Fitch raises PUD financial outlook to stable, awards A-rating
Back-to-back years of strong performances, a dedication to stabilizing finances and the expectation of continuing improvement have led Fitch Ratings to raise the Grays Harbor PUD’s financial outlook from ‘negative’ to ‘stable’ and award the utility with a ‘A’ credit rating.
“This is the result of a team effort to develop and then successfully execute a financial plan,” said PUD Board President Russ Skolrood. “This goes to prove that hard work and planning can make a real difference. I am very proud of the PUD staff and their work that brought us to this point.”
In compiling their report, Fitch Ratings examined the PUD’s financial history over the last decade and outlook for the next four years, its ability to respond and adjust to changing power markets and its financial liquidity, including stability in financial reserves.
The Fitch Ratings report credits an improved financial performance in 2017 and 2018, driven by favorable conditions resulting in higher operating income and the utility’s effort to rebuild cash reserves. Perhaps most importantly, the report states Fitch’s expectation that the financial profile will remain supportive of the rating through 2022, when “improvement is expected due to a decline in operating costs from the termination of an expensive power purchase contract. After that point, additional cash flow is expected to be available to fund the utility’s needed capex.” This refers to the PUD’s share of the Fredrickson Natural Gas Plant, which is expected to cost the utility $8.7-million in 2020. That contract expires in 2022, leaving the PUD with greater flexibility in operating expenses.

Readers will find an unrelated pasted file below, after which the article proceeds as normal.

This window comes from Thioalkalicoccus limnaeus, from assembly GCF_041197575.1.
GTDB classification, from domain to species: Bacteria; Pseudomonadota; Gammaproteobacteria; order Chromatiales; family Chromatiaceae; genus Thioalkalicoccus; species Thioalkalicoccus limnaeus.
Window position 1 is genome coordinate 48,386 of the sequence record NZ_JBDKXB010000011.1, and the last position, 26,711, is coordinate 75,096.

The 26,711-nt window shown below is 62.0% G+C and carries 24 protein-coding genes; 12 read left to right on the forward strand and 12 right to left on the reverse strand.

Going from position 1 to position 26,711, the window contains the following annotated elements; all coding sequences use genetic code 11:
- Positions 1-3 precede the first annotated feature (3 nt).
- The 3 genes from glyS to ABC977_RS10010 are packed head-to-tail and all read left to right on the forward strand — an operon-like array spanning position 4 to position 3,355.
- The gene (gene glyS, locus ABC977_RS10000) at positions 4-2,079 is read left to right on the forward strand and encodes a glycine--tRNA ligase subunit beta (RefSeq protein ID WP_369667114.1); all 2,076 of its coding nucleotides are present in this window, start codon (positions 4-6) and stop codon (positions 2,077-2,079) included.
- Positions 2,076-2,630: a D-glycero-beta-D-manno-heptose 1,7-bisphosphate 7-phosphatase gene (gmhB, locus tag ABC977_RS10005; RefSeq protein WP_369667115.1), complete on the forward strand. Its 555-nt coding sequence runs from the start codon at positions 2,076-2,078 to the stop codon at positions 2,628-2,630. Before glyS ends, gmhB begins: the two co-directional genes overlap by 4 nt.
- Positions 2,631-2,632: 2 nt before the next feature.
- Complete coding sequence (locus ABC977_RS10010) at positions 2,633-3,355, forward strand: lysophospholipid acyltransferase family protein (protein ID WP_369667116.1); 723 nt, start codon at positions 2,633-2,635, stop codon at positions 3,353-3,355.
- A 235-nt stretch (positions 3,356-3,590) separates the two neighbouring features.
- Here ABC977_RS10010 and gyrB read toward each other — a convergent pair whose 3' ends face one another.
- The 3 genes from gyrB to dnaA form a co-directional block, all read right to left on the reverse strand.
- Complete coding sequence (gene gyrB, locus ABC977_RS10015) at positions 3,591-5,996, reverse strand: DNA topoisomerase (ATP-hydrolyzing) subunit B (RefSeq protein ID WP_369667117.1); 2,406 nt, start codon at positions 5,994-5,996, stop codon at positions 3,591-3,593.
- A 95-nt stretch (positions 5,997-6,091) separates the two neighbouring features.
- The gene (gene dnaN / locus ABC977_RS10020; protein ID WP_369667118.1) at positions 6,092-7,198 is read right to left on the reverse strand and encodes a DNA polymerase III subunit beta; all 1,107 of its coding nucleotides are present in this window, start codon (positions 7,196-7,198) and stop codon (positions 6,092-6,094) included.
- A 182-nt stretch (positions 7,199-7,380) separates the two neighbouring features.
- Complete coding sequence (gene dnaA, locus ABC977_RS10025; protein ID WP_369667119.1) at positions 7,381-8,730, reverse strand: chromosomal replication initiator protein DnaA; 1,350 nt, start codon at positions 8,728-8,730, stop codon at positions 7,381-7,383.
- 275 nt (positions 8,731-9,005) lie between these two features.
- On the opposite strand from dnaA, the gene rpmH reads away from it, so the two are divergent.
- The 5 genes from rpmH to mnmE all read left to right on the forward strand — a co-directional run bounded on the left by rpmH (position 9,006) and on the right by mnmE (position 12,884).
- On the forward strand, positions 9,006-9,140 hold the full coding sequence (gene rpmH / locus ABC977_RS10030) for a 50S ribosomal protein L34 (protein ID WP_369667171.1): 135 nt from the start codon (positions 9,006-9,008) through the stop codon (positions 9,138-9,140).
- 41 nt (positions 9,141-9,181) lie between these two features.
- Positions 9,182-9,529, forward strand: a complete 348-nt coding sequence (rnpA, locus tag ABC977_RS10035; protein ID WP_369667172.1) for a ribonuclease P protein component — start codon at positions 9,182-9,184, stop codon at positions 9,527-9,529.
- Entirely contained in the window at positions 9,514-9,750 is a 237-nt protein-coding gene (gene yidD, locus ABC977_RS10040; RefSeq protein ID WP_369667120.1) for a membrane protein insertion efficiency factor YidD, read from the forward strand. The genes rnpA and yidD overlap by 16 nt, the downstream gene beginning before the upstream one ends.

“For years we’ve spoken about the bridge to 2022, when expensive power contracts will begin to expire,” said PUD General Manager Dave Ward. “Fitch’s report tells us that not only is the bridge working and the utility is on firm ground moving forward, but that they are confident that it will continue to work. That shows a confidence in the future of the PUD and the direction in which we are headed.”
Ocean Spray credit union seeks merger
Merrimack Valley Credit Union (MVCU), one of the 10 largest credit unions in Massachusetts, and Ocean Spray Employees Federal Credit Union have proposed merging to create one organization. Ocean Spray Employees Federal Credit Union provides financial services to Ocean Spray Cranberries Inc. employees, contract-member growers and their families, offering a variety of savings and loan products to its 1,100 members nationwide. Ocean Spray Employees Federal Credit Union and Merrimack Valley Credit Union members will vote on the proposed merger on Monday, Dec. 9.
Workers’ comp prices dropping for third year in a row
TUMWATER — For the third year in a row, the price of workers’ compensation insurance is dropping in Washington.
Today, the Department of Labor & Industries (L&I) announced a 0.8% decrease in the average amount employers will pay for the coverage in 2020. L&I cut rates by 5% in 2019 and 2.5% in 2018.
Under the lower 2020 rate, employers will pay an average of about $15 less per employee for a year of workers’ compensation coverage. As a result of the reduction, as a group, employers will pay $21 million less in premiums next year.
Workers will see a very small increase in what they pay for workers’ comp insurance because the average wage for workers in Washington has gone up. The new rates take effect the first of the year.
L&I made the final decision on rates after taking public input, including hosting three public hearings around the state.
L&I determines the proposed rate for the following year by looking closely at expected workers’ compensation payouts, the size of the contingency reserve, wage inflation and other financial indicators.
Rate decreases in the last two years, along with some small increases in premiums since 2014, have kept rates steady and predictable, making it easier for employers to budget for workers’ compensation costs while keeping the system healthy and stable.
The 0.8% rate decrease is an average. An individual employer’s actual rate change may be more or less depending on that employer’s industry and claims history.